You seem to use the term “declare a business” and you really don’t do that.  You start making money, you’re in business.  Kinda simple.  But, you will need to REGISTER your business for SALES TAX purposes.  You only need to register with your state if you are going to collect sales tax.  There is a term called “an occasional sale” that applies to us artists just starting out.  What it means is I can go to a convention, sell 50 books at $10 each and not pay any state sales tax as the income (the $500) is NOT my primary income… it was an “occasional sale”.  Now you have to be really careful with this, but for the most part in the beginning (emphasis on “in the beginning”) I would not worry about collecting sales tax.  Once you start making good money (again, over $1000 a month) then you’ll want to collect sales tax.  My wife runs a pottery business and for the first 10 years did not pay sales tax, as the income was minor to our total income and qualified as an “occasional sale”.  But the past 13 years, she has paid sales tax as she was doing $2000-$3000 per show.  And to write off those expenses, she had to declare the income and pay sales tax (you file quarterly with your state typically).

Over all, the IRS and your State have limited powers on you, but they can make life rough for you.  If you play it straight, you’ll more than likely avoid any interaction with either of them.  Again, they’re looking for big violators.  They don’t have time for people making $500 on the weekend at craft shows or conventions.  It’s not worth their time.  The real answer here is getting an accountant if you’re serious about doing your own business.  They’ll answer all of these questions (for a price).  You’ll only need a lawyer if you decide to incorporate.  Accountants are not legal representatives, but can represent you in tax issues with the IRS and State.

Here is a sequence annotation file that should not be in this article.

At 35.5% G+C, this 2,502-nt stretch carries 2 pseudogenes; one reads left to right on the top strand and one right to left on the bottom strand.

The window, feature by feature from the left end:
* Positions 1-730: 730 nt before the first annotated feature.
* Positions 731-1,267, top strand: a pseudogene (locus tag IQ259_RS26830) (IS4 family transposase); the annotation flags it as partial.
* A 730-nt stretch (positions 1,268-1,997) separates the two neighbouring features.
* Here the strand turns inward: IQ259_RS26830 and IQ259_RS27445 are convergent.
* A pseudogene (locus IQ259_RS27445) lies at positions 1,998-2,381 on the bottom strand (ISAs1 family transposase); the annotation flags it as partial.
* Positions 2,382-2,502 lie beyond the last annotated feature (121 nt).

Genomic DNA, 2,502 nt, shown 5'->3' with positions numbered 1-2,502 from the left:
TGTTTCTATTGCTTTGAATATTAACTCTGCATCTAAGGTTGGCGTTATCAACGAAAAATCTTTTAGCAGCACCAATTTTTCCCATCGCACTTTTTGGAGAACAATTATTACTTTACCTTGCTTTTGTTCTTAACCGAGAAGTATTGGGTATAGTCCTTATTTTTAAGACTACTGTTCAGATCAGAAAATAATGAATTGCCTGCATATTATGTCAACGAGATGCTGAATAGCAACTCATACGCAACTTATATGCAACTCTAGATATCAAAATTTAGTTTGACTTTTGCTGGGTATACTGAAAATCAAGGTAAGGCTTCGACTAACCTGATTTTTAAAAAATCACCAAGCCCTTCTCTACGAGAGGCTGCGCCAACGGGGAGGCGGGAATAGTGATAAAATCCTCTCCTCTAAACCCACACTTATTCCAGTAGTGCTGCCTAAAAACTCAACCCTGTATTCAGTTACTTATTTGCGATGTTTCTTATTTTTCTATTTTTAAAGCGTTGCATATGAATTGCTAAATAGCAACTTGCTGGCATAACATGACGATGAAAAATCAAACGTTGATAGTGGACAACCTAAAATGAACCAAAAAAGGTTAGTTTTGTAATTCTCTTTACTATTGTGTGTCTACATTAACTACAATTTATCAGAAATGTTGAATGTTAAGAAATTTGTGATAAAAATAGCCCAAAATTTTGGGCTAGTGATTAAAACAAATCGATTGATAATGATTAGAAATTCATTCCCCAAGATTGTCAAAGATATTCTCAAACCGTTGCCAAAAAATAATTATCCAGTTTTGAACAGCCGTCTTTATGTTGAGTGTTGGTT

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  1. Great roundup.

    Given my earnings, my accountant still shows my earning/expenses as line items and declares it a hobby. When/if revenue increases then I will probably file a separate business return.

    • I use the usual on-line Tax return software and it simply asks me if I have a business and does all those forms for me. But, as you’re doing, when the income is not significant, the accountant knows how to stick it on your return. Some folks are like “Why report a small income at all?” and that’s true, it would be hard for the IRS to know exactly what you’re doing, but as you grow and YOU do starting claiming business income, if you’ve been doing it for many years, even at a small rate of income, it shows growth. That’s important too sometimes.

      Depends if this is a permanent hobby or one that will become a more significant income for you. Since I’m already self-employed,it was no big deal for me to claim my comic sales income.

  2. The IRS has a great website for answering questions just like this. (surprisingly)